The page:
McCulloh History, Family Crest & Coats of Arms
The ancient name McCulloh was first used by the Strathclyde people of the Scottish/English Borderlands. It is derived from the Gaelic personal name Cullach, meaning boar.
Early Origins of the McCulloh family
The surname McCulloh was first found in Wigtownshire (Gaelic: Siorrachd Bhaile na h-Uige), formerly a county in southwestern Scotland, now part of the Council Area of Dumfries and Galloway where one of the first on record was Andrew MacCulloch who served King William the Lion of Scotland and received the lands of Myretoun (now Monreith near Whitehorn in Wigtown). However ancient records show the Clan as being mentioned in the year 743 in that area.
Early History of the McCulloh family
This web page shows only a small excerpt of our McCulloh research. Another 76 words (5 lines of text) covering the years 1296, 1354, 1640, 1697, 1470 and are included under the topic Early McCulloh History in all our PDF Extended History products and printed products wherever possible.
McCulloh Spelling Variations
In Medieval times, spelling and translation were not nearly so highly developed as today. They were generally carried out according to the sound and intuition of the bearer. For that reason spelling variations are extremely common among early Scottish names. McCulloh has been spelled MacCulloch, MacCullagh, MacCully, MacCullough, MacCulley, MacCullaugh, MacCullock, MacCullie, MacLulich and many more.
Early Notables of the McCulloh family (pre 1700)
Notable amongst the family at this time was Sir Godfrey McCulloch, 2nd Baronet of Mertoun (c.1640-1697), a Scottish politician executed for the murder of William Gordon who died from a shot in the leg, partly as a result of a long-standing feud. Following the execution, much of his family emigrated to America...
Another 52 words (4 lines of text) are included under the topic Early McCulloh Notables in all our PDF Extended History products and printed products wherever possible.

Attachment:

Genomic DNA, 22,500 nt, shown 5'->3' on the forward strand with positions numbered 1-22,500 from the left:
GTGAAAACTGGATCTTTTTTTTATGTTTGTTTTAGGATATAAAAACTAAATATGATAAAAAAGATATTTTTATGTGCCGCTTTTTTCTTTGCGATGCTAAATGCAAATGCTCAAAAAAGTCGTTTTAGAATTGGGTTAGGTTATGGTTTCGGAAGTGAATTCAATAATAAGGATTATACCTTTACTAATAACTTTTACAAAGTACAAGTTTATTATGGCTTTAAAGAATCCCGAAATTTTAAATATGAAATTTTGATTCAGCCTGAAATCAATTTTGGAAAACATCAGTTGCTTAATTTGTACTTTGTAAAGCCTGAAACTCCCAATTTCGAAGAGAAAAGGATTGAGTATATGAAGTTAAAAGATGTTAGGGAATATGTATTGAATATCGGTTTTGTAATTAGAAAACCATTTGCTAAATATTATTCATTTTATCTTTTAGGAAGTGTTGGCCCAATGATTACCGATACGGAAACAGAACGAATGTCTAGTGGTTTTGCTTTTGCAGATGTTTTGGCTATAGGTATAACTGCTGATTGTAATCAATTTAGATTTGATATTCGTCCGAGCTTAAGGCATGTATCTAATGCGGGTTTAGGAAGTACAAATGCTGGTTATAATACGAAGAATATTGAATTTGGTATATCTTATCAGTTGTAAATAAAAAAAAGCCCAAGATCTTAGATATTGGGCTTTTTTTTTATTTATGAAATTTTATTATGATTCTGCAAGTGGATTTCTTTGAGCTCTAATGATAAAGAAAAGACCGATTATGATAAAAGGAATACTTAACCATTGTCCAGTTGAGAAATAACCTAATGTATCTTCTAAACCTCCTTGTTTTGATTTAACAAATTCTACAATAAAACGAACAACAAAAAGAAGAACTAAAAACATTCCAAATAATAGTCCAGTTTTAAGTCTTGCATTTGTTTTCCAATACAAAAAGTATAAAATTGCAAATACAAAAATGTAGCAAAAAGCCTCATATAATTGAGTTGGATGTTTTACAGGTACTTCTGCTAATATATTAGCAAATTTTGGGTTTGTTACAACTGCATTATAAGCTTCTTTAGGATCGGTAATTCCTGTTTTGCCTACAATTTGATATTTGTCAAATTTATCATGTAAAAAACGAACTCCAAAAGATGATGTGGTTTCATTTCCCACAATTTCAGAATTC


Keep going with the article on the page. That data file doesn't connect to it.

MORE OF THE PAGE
Migration of the McCulloh family to Ireland
Some of the McCulloh family moved to Ireland, but this topic is not covered in this excerpt.
Another 60 words (4 lines of text) about their life in Ireland is included in all our PDF Extended History products and printed products wherever possible.
| McCulloh migration to the United States ||+|
Unrest, poverty, and persecution caused thousands to look for opportunity and freedom in the North American colonies. The crossing was long, overcrowded, and unsanitary, though, and came only at great expense. Many Strathclyde families settled on the east coast of North America in communities that would form the backbone of what would become the great nations of the United States and Canada. The American War of Independence caused those who remained loyal to England to move north to Canada as United Empire Loyalists. In the 20th century, Strathclyde and other Scottish families across North America began to recover their collective heritage through highland games and Clan societies. Among them:
McCulloh Settlers in United States in the 19th Century
- John McCulloh, aged 21, who landed in New York, NY in 1804 
|Contemporary Notables of the name McCulloh (post 1700) ||+|
- Richard Sears McCulloh (1818-1894), American civil engineer and Professor of Mechanics and Tthermodynamics at the Washington and Lee University
- Thayne Martin McCulloh (b. 1964), American social psychologist and academic administrator, President of Gonzaga University (2010-)
- Douglas McCulloh (b. 1959), American photographer
- Karen McCulloh, American politician, Mayor of Manhattan, Kansas, 2000-01 
- John B. McCulloh, American politician, Mayor of Frostburg, Maryland, 1880-81 
The motto was originally a war cry or slogan. Mottoes first began to be shown with arms in the 14th and 15th centuries, but were not in general use until the 17th century. Thus the oldest coats of arms generally do not include a motto. Mottoes seldom form part of the grant of arms: Under most heraldic authorities, a motto is an optional component of the coat of arms, and can be added to or changed at will; many families have chosen not to display a motto.
Motto: Vi et animo
Motto Translation: By strength and courage.
- Filby, P. William, Meyer, Mary K., Passenger and immigration lists index : a guide to published arrival records of about 500,000 passengers who came to the United States and Canada in the seventeenth, eighteenth, and nineteenth centuries. 1982-1985 Cumulated Supplements in Four Volumes Detroit, Mich. : Gale Research Co., 1985, Print (ISBN 0-8103-1795-8)
- The Political Graveyard: Alphabetical Name Index. (Retrieved 2015, October 9) . Retrieved from http://politicalgraveyard.com/alpha/index.html